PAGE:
Improv makes its way into musical comedy at the Edinburgh Fringe
This article is from 2013.
The once-derided musical comedy has been given a credible spin over the last few years thanks to the likes of Hans Teeuwen, Tim Minchin and Bo Burnham. This has resulted in improv finally reaching the bottom of the pile when it comes to the comedy genre that many people instinctively turn their noses up at. To take a step forward, an act needs something of a firm identity whether it’s Austentatious with their Jane-based adlibbing, or The Noise Next Door’s strict colour-coded policy. For Maydays, their specific twist is both a neat trick and partly the cause of their own downfall.
It’s a nice idea to take the confessions of audience members and turn them into improvised routines, but rather than suggestions being shouted out, too much time is spent and momentum lost reading the presumably scrawled suggestions on bits of paper. More comedic hay comes from today’s sole spoken confession from the man who killed a duck during his driving test (he failed). When the action finally gets going, only a couple of moments really lift things out of the humdrum. But given the nature of this genre, another day and another set of confessions might allow the group to better hit their mark.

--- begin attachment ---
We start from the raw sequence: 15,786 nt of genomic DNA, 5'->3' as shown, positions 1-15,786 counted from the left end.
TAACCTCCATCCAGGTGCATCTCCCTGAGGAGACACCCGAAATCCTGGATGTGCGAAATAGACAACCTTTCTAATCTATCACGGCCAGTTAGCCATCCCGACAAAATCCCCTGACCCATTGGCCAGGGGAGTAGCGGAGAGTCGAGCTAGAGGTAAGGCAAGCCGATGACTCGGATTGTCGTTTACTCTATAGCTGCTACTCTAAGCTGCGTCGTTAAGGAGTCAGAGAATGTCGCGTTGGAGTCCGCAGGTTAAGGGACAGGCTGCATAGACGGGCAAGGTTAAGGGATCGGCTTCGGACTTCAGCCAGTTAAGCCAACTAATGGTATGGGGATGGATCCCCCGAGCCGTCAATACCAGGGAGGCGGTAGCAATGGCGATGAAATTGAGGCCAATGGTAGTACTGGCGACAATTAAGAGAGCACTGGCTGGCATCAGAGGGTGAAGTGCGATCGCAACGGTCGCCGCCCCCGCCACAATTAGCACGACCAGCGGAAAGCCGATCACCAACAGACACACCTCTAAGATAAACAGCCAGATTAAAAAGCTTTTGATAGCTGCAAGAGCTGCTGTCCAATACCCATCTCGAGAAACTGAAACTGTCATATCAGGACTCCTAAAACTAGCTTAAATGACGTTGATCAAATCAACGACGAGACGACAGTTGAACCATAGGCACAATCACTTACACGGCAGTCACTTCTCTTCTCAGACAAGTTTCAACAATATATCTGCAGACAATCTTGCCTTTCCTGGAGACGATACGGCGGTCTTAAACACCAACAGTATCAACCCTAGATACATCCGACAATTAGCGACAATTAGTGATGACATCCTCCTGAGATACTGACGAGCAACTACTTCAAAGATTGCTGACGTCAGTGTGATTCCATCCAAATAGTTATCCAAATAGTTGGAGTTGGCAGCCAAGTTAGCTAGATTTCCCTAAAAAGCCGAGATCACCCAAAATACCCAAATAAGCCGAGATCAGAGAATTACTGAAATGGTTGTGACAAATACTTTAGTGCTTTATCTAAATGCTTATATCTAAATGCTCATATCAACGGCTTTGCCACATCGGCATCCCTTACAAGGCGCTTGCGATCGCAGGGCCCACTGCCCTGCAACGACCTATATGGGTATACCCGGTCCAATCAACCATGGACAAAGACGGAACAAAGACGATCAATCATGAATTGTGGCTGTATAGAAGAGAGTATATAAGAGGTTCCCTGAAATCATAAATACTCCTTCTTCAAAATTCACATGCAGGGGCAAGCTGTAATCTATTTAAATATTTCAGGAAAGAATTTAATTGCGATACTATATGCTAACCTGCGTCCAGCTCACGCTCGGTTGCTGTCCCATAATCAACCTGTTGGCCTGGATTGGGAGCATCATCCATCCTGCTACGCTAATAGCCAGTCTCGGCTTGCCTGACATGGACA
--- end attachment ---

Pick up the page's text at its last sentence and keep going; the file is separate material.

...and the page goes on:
Underbelly, Cowgate, 0844 545 8252, until 25 Aug, 2.20pm, £9.50–£10.50 (£8.50–£9.50).